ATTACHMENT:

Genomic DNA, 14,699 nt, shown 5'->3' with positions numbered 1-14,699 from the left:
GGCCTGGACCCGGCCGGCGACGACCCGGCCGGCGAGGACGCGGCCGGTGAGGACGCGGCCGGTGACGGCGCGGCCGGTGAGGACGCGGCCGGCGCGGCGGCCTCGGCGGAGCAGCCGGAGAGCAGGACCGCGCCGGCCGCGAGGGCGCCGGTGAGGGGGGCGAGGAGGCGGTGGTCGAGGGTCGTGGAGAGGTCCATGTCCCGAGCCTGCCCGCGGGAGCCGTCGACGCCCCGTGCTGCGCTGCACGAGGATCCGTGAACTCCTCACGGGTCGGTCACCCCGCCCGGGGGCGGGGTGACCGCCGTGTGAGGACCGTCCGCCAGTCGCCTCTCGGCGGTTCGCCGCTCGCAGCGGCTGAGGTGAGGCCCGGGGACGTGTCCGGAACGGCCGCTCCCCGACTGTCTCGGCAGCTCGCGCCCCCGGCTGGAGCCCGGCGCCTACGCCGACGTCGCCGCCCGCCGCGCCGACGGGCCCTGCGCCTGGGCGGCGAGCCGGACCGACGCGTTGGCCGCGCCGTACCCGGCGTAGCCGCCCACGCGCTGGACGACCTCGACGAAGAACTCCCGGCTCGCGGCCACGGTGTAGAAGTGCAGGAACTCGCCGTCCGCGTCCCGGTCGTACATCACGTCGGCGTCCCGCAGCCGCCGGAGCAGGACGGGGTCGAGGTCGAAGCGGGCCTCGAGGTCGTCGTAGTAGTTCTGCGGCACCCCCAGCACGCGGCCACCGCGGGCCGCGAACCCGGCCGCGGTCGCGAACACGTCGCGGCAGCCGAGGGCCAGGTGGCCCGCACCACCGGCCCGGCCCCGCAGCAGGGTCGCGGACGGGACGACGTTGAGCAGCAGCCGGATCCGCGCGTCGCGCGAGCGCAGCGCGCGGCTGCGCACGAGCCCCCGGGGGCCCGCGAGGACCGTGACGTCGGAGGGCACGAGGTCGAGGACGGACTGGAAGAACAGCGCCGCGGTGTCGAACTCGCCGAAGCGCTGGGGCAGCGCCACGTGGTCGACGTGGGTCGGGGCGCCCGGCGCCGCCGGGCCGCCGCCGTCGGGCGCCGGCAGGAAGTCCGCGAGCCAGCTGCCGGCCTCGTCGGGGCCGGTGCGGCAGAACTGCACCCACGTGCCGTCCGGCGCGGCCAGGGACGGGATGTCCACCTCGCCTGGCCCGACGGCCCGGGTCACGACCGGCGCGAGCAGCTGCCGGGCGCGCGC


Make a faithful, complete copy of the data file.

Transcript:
Genomic DNA, 14,699 nt, shown 5'->3' with positions numbered 1-14,699 from the left:
GGCCTGGACCCGGCCGGCGACGACCCGGCCGGCGAGGACGCGGCCGGTGAGGACGCGGCCGGTGACGGCGCGGCCGGTGAGGACGCGGCCGGCGCGGCGGCCTCGGCGGAGCAGCCGGAGAGCAGGACCGCGCCGGCCGCGAGGGCGCCGGTGAGGGGGGCGAGGAGGCGGTGGTCGAGGGTCGTGGAGAGGTCCATGTCCCGAGCCTGCCCGCGGGAGCCGTCGACGCCCCGTGCTGCGCTGCACGAGGATCCGTGAACTCCTCACGGGTCGGTCACCCCGCCCGGGGGCGGGGTGACCGCCGTGTGAGGACCGTCCGCCAGTCGCCTCTCGGCGGTTCGCCGCTCGCAGCGGCTGAGGTGAGGCCCGGGGACGTGTCCGGAACGGCCGCTCCCCGACTGTCTCGGCAGCTCGCGCCCCCGGCTGGAGCCCGGCGCCTACGCCGACGTCGCCGCCCGCCGCGCCGACGGGCCCTGCGCCTGGGCGGCGAGCCGGACCGACGCGTTGGCCGCGCCGTACCCGGCGTAGCCGCCCACGCGCTGGACGACCTCGACGAAGAACTCCCGGCTCGCGGCCACGGTGTAGAAGTGCAGGAACTCGCCGTCCGCGTCCCGGTCGTACATCACGTCGGCGTCCCGCAGCCGCCGGAGCAGGACGGGGTCGAGGTCGAAGCGGGCCTCGAGGTCGTCGTAGTAGTTCTGCGGCACCCCCAGCACGCGGCCACCGCGGGCCGCGAACCCGGCCGCGGTCGCGAACACGTCGCGGCAGCCGAGGGCCAGGTGGCCCGCACCACCGGCCCGGCCCCGCAGCAGGGTCGCGGACGGGACGACGTTGAGCAGCAGCCGGATCCGCGCGTCGCGCGAGCGCAGCGCGCGGCTGCGCACGAGCCCCCGGGGGCCCGCGAGGACCGTGACGTCGGAGGGCACGAGGTCGAGGACGGACTGGAAGAACAGCGCCGCGGTGTCGAACTCGCCGAAGCGCTGGGGCAGCGCCACGTGGTCGACGTGGGTCGGGGCGCCCGGCGCCGCCGGGCCGCCGCCGTCGGGCGCCGGCAGGAAGTCCGCGAGCCAGCTGCCGGCCTCGTCGGGGCCGGTGCGGCAGAACTGCACCCACGTGCCGTCCGGCGCGGCCAGGGACGGGATGTCCACCTCGCCTGGCCCGACGGCCCGGGTCACGACCGGCGCGAGCAGCTGCCGGGCGCGCGC